01/31/2012 05:10 pm ET

Castro Plazas Become Battleground Over Homeless Rights

These days, when people talk about camping in the Castro, they probably have something else on their minds besides a midnight showing of "Rocky Horror."

That's due to a piece of legislation scheduled for a vote at Tuesday evening's San Francisco Board of Supervisors meeting that would severely curtail the permitted activities at two popular outdoor spaces near the intersection of Market and Castro streets--Harvey Milk and Jane Warner plazas.

Under the new rules, authored by Castro District Supervisor Scott Weiner, it would be against the law to camp, cook food, smoke, sit on removable chairs during evening hours, sell products without a city-approved permit or bring four-wheeled shopping carts into the plazas.

Even though the legislation would restrict what people can do in the spaces, both locations would remain open 24 hours and be exempt from the sit/lie regulations that apply to regular sidewalks.

Rules for the plazas are currently unclear because they exist in a sort of legal grey area. Harvey Milk Plaza is governed by Muni and, because Jane Warner is part of the city's "Pavement to Parks" program, it's still technically a part of the roadway and governed by the California Vehicle Code.

"Now is the time to make sure that these new spaces, which are not parks, which are not sidewalks, have basic rules in place to ensure they can be used by everyone," Wiener told the San Francisco Chronicle.

However, there are some who feel that exclusion is precisely the goal of Wiener's legislation. Human Rights Organizer for the Coalition on Homelessness Bob Offer-Westort took to the Harvey Milk Plaza late last week to simultaneously protest what many homeless advocates see as a direct attack on one of the city's most vulnerable communities and prove the new legislation was redundant with a state law already on the books prohibiting camping on city sidewalks.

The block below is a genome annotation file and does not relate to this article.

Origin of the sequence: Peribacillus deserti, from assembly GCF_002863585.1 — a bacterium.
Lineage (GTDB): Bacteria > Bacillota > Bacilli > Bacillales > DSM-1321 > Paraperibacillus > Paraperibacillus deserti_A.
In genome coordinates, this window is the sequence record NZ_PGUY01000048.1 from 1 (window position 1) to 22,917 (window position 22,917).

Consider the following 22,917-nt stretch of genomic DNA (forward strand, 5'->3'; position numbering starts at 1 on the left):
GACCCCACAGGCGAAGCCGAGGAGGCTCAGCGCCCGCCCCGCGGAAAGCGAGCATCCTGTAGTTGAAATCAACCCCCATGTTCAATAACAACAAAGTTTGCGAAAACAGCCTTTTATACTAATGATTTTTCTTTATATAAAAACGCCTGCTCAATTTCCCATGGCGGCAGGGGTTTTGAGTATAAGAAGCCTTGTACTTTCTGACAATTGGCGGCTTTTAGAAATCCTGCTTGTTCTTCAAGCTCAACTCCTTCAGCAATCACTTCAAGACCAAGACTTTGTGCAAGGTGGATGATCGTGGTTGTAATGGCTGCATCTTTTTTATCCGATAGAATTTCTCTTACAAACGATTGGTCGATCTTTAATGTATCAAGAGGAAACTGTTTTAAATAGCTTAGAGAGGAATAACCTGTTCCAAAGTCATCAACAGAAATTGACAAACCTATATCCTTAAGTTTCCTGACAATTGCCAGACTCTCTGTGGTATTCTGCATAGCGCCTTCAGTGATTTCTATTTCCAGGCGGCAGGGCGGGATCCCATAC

Offer-Westort very publicly pitched a tent at the plaza on Friday night and waited. "I really had one of the nicest evenings of my time in San Francisco," he said in a post on the Coalition on Homelessness's website. "I had expected to be harassed a little, but in fact, the neighborhood was very welcoming, and a few different housed [sic] residents who were strangers to me came down to my tent to hang out for a while. It's nice to be reminded how friendly and welcoming people in this city are."

It took SFPD about half an hour to slap cuffs on Offer-Westort, march him down to Mission Station and book him for a violation of the California state law banning camping in plazas, which carries a $1,000 fine and/or six months in jail.

Offer-Westort told Bay City News his arrest "proves that camping is already illegal in the plazas."

Weiner has called Offer-Westort's move a "publicity stunt," the same charge Offer-Westort has leveled at Weiner's himself.

SF Appeal reports:

"[Since Wiener isn't able to solve homelessness,] he proposes legislation which will make life a little harder for homeless people, but which won't actually resolve any of the problems that the [Castro] Community Benefits District complains about," [said Offer-Westort]

"It's cynical politics as usual," he added. "If Supervisor Wiener is able to persuade his colleagues to pass this legislation, [Tuesday], then he can tell his constituents that he addressed their concern. But the problem will remain. Two years from now, he'll need to introduce new anti-homeless legislation. This happens all the time."